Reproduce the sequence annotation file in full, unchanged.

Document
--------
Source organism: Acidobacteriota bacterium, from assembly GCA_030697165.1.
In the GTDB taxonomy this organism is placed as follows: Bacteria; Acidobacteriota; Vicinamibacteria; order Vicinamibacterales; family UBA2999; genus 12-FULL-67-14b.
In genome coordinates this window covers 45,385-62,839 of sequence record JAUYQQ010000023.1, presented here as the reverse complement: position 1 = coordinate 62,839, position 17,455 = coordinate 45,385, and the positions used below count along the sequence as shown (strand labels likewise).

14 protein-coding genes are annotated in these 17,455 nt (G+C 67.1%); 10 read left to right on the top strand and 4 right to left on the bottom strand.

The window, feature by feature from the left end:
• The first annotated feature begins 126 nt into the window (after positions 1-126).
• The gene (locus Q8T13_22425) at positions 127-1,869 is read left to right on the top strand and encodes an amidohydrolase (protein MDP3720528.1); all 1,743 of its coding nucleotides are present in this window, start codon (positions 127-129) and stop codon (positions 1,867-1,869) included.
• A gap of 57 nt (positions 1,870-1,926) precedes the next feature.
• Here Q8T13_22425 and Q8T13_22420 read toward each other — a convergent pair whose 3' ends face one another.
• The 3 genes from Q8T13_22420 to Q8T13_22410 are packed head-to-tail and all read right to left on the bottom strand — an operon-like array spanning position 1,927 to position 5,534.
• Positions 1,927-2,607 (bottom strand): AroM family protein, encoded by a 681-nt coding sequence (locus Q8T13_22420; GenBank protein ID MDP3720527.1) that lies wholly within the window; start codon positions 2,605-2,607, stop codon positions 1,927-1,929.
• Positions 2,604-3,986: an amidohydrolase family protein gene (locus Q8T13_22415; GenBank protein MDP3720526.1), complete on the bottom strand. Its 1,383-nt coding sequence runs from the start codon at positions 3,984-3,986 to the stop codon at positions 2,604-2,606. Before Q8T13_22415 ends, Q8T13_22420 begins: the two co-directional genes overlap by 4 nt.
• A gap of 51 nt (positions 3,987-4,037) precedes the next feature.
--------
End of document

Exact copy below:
Source organism: Acidobacteriota bacterium, from assembly GCA_030697165.1.
In the GTDB taxonomy this organism is placed as follows: Bacteria; Acidobacteriota; Vicinamibacteria; order Vicinamibacterales; family UBA2999; genus 12-FULL-67-14b.
In genome coordinates this window covers 45,385-62,839 of sequence record JAUYQQ010000023.1, presented here as the reverse complement: position 1 = coordinate 62,839, position 17,455 = coordinate 45,385, and the positions used below count along the sequence as shown (strand labels likewise).

14 protein-coding genes are annotated in these 17,455 nt (G+C 67.1%); 10 read left to right on the top strand and 4 right to left on the bottom strand.

The window, feature by feature from the left end:
• The first annotated feature begins 126 nt into the window (after positions 1-126).
• The gene (locus Q8T13_22425) at positions 127-1,869 is read left to right on the top strand and encodes an amidohydrolase (protein MDP3720528.1); all 1,743 of its coding nucleotides are present in this window, start codon (positions 127-129) and stop codon (positions 1,867-1,869) included.
• A gap of 57 nt (positions 1,870-1,926) precedes the next feature.
• Here Q8T13_22425 and Q8T13_22420 read toward each other — a convergent pair whose 3' ends face one another.
• The 3 genes from Q8T13_22420 to Q8T13_22410 are packed head-to-tail and all read right to left on the bottom strand — an operon-like array spanning position 1,927 to position 5,534.
• Positions 1,927-2,607 (bottom strand): AroM family protein, encoded by a 681-nt coding sequence (locus Q8T13_22420; GenBank protein ID MDP3720527.1) that lies wholly within the window; start codon positions 2,605-2,607, stop codon positions 1,927-1,929.
• Positions 2,604-3,986: an amidohydrolase family protein gene (locus Q8T13_22415; GenBank protein MDP3720526.1), complete on the bottom strand. Its 1,383-nt coding sequence runs from the start codon at positions 3,984-3,986 to the stop codon at positions 2,604-2,606. Before Q8T13_22415 ends, Q8T13_22420 begins: the two co-directional genes overlap by 4 nt.
• A gap of 51 nt (positions 3,987-4,037) precedes the next feature.